I have a question about the recipe "Farro Risotto" from Merrill Stubbs. I have a vegetarian coming to dinner. Can this be made (successfully?) with vegetable stock?
Are you channeling your best self with this comment? (If you're not sure, check out our Code of Conduct.)
Nancy is a trusted home cook.
I've made tasty Fargo with either water or veg stock. Reading Merrill's recipe, it looks to have a balance of nutty & light tastes (From the farro & white wine). While I''ve not made this specific recior, I vote yes.
AutoIncorrect only knows "Fargo", Which I''ve not made.
yes,definitely. stock is stock. where stock is a recipe ingredient, it can be any kind of stock, even if the author specified a different one.
Merrill is a co-founder of Food52.
Yes, absolutely. I'd recommend using a homemade stock (onion, celery, carrot and other aromatics), rather than a store-bought variety, which are often heavy on root vegetables and will make this sweeter than you want it to be. Water is also a viable option.
Yes, definitely. You can sub veg. stock for virtually any risotto recipe.
Personally, I would fortify the veg. stock (preferably homemade as mentioned) with some mushroom stems (I like shiitake stems) or dried shiitakes (porcini would overpower) and maybe a couple sprigs of fresh thyme and bay leaf. I also like to add a charred onion half to veg stock (adds color and deep flavor).
Hi Sally! As a vegetarian for over 25 years, I've been substituting vegetable stock for chicken stock in recipes for, well, almost that long. Chicken stock is fairly mild, so I use a 'light' vegetable stock, like this one: http://www.food.com/recipe.... You said vegetarian, not vegan, so I assume your guest is like me, and eats dairy products - if you're not sure, you might want to check, due to the butter and parmesean cheese in this delicious sounding dish. By the way, it's very thoughtful of you to consider the broth you're using; I'm sure your guess will be thankful.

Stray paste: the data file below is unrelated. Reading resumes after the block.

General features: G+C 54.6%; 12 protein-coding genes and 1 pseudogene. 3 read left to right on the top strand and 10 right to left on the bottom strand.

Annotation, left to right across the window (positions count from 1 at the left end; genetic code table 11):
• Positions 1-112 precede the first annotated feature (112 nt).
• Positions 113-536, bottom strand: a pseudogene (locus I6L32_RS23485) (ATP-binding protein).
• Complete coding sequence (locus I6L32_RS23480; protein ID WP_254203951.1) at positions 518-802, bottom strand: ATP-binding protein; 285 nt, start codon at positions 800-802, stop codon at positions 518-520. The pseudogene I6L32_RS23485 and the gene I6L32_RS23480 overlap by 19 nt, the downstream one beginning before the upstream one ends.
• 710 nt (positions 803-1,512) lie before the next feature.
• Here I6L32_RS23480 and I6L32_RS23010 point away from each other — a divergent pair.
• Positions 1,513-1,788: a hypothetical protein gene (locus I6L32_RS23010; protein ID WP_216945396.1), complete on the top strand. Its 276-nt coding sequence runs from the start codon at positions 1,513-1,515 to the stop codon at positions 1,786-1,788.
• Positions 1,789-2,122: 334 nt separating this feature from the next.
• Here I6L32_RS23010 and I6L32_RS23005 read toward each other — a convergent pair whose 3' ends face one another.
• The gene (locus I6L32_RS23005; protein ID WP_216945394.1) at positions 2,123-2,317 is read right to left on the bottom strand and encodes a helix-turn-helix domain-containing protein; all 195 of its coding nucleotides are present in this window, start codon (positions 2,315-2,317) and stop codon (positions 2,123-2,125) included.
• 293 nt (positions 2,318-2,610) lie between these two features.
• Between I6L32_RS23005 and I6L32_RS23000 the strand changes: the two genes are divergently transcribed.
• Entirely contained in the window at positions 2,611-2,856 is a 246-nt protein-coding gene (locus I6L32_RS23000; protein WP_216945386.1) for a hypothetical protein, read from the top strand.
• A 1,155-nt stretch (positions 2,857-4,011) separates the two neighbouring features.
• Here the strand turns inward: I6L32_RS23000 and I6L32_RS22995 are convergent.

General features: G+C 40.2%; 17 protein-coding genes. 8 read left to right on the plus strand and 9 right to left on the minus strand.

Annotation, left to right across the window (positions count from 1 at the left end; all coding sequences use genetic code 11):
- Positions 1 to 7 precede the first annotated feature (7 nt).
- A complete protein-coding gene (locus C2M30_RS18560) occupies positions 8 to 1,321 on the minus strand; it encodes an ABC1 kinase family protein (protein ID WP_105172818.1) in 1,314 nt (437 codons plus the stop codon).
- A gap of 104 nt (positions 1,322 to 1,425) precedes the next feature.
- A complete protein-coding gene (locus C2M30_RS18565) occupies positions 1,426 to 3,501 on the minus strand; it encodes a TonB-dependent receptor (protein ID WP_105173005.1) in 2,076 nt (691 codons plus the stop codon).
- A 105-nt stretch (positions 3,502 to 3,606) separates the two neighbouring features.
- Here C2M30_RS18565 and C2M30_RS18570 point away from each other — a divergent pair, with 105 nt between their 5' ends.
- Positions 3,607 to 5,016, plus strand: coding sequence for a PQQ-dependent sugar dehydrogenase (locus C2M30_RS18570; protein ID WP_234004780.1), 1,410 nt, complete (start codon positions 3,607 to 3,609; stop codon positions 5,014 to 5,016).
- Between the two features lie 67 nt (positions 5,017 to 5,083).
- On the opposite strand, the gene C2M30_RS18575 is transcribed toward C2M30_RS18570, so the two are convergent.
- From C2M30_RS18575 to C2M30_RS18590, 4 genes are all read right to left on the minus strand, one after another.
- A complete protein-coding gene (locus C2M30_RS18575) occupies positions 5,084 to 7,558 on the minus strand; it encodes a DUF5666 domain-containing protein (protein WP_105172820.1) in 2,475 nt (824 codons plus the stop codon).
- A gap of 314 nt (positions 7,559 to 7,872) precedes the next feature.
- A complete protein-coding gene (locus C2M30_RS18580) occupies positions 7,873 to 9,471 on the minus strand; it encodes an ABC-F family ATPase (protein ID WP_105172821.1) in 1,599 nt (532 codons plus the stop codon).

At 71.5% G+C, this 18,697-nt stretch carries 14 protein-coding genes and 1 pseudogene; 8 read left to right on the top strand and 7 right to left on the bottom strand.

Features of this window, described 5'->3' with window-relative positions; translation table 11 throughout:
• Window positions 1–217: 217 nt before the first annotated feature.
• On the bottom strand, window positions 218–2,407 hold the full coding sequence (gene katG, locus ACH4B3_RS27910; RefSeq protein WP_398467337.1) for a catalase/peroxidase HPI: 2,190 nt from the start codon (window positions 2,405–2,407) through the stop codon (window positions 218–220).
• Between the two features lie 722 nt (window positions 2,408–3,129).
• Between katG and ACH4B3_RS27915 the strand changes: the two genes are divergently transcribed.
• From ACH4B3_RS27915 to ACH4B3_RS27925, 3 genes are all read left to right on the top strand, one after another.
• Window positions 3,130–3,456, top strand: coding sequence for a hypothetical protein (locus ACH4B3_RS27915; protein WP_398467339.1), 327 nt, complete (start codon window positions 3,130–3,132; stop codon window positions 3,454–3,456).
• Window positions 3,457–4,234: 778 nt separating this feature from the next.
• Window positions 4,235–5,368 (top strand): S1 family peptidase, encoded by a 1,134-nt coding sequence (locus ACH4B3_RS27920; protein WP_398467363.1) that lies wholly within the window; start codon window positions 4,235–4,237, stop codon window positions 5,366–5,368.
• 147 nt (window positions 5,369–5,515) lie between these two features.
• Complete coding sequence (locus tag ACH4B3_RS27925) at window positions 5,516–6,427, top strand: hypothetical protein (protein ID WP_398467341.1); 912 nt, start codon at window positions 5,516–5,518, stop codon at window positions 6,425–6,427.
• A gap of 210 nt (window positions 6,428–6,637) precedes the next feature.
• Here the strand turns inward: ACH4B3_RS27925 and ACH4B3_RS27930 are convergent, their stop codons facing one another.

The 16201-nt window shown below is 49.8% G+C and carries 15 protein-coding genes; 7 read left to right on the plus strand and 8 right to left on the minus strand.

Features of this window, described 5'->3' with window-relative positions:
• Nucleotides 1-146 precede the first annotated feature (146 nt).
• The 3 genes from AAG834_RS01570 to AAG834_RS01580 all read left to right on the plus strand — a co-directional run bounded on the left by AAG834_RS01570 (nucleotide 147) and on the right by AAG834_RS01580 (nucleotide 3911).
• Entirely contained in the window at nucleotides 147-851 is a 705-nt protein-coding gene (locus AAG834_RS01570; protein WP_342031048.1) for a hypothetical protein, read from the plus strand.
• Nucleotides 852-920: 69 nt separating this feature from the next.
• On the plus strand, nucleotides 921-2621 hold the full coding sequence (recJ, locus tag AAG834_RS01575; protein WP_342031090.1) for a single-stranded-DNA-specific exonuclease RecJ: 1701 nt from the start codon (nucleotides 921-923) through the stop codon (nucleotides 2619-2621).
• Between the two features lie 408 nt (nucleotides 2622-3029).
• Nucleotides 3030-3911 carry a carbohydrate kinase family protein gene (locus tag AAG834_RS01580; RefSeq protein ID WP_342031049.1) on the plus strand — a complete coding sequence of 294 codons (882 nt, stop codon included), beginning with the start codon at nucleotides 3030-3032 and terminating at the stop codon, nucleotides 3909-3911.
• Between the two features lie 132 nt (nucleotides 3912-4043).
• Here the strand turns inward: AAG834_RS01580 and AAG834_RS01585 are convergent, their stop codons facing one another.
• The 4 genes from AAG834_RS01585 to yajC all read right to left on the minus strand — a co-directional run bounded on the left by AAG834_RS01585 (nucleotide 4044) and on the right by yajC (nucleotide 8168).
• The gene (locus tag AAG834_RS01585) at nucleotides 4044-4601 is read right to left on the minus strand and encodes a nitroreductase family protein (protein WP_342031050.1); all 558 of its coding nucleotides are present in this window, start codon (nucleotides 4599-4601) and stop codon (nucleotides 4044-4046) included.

Interesting. Is there a difference if opinion here, with Merrill & Katzen favoring a light stock, and PazzoNico what he calls a fortified obe? Or is it just a matter of degree)...how light is light?
I'm not against a fortified stock (love the idea of adding a charred onion). I just recommend against using a commercial stock with a heavy root vegetable component (often butternut squash, which makes it very sweet) for this particular recipe.
Plus, how to grill individual pizzas for a crowd.
Cheesy Corn & Ranch Pizza
10 Big Little Recipes
Spread the Word
*Way* Better Butter Cake
Here Come the Hits